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By David Pan 

Grizzlies experiencing success in inaugural season | Boys lacrosse


Last updated 4/7/2017 at Noon

The Glacier Peak boys lacrosse team is holding its own in its first year of play.

The Grizzlies were formed when the Snohomish team, which included players from Glacier Peak and Snohomish high schools, was split up because of increased enrollment.

Glacier Peak (3-2 overall) opened the season with victories over Shorecrest (8-6) and Meadowdale (13-8) before losing to Kamiak (5-4). The Grizzlies then beat the Scots (7-1) before losing to Jackson (16-6).

“I’m quite pleased,” Glacier Peak coach Jean-Claude de Raoulx said. “I think we’re progressing quite well. It’s a slow process.”

The Grizzlies have a roster of 26 players with about 16, who have some but not extensive playing experience. The rest of the squad has more experience, including few players de Raoulx describes as quite good.

Seniors Logan Weaver and Josef Bruno are two of those players. Bruno leads the team with 14 goals. Senior Jordan Jackson-Brewer and sophomore Michel Shideler also have stood out. The Grizzlies had one of the tallest players in the league as goalkeeper – 6-foot-7 senior Cade Lichfield.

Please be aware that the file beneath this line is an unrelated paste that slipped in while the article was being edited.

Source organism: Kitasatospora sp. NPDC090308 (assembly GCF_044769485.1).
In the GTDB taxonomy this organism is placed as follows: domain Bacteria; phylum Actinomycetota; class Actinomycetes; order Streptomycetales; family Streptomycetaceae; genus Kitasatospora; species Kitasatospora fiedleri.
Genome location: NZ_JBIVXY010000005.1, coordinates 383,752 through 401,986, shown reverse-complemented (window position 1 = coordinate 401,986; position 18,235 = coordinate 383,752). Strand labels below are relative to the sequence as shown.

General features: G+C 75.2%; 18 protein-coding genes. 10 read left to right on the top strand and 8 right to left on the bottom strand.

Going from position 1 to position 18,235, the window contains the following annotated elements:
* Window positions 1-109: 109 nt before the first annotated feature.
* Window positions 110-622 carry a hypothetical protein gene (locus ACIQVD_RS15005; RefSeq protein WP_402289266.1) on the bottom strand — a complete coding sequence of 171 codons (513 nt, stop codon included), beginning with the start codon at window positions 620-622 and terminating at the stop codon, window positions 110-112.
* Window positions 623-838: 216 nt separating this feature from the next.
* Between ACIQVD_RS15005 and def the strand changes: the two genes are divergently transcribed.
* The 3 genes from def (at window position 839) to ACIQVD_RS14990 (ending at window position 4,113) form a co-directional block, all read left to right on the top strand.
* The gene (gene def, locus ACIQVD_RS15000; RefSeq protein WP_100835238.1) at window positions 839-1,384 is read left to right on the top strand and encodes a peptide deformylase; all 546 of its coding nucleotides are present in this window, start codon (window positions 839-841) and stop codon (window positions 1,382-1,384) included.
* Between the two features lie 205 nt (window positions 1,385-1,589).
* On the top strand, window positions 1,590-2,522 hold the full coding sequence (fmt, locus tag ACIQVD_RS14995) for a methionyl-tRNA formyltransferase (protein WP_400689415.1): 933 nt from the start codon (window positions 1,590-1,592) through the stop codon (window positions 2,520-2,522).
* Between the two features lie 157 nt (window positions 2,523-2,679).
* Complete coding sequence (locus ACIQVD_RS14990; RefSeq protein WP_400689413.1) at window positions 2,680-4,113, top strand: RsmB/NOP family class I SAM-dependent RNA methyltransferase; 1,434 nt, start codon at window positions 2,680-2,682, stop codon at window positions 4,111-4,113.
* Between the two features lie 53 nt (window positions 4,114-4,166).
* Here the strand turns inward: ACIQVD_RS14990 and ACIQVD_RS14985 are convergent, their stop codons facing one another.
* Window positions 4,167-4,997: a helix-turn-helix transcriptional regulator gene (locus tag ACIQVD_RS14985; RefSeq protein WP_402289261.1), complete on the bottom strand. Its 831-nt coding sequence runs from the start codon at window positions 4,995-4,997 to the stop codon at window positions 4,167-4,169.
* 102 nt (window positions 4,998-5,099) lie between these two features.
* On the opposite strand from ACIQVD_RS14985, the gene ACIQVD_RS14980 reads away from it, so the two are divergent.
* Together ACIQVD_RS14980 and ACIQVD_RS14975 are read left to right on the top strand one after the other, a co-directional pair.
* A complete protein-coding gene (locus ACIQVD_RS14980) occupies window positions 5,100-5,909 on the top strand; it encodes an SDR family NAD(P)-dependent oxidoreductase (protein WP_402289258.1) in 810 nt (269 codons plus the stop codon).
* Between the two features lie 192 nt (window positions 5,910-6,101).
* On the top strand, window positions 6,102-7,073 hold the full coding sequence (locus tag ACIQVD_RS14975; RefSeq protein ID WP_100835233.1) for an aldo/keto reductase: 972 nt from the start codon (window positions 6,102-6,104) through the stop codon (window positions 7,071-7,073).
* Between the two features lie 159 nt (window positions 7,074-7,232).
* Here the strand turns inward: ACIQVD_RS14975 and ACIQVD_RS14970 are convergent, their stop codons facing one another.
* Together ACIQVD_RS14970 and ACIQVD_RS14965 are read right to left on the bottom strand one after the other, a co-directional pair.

The 5-4 loss to the Knights was one of Glacier Peak’s best games of the year.

“The boys left it all on the field,” de Raoulx said. “I was very proud of them.”

In inaugural season, de Raoulx has the players focused on developing their fundamentals skills. But for the Glacier Peak coach, lacrosse is more than just a game.

“I try to encourage them to believe in themselves,” de Raoulx said. “We’re a team. We’re a family.”

It’s important to de Raoulx that the players learn to be accountable. Three qualities that he stresses are intensity, focus and communication (IFC).

“That’s what I demand of them in practice and in games,” de Raoulx said. “If we’re going to succeed, it’s going to be how well they adhere to IFC. The real essence of lacrosse is that it is a very cerebral game. They have to think and they have to think all the time – where do I belong on the field? It’s very taxing and very challenging.”

The Grizzlies appear to be up for the challenge. Three of the team’s four captains are 4.0 students.

“We stress academics,” de Raoulx said.

Glacier Peak return to action against Juanita at 7 p.m., Tuesday, April 11 at Glacier Peak High School.


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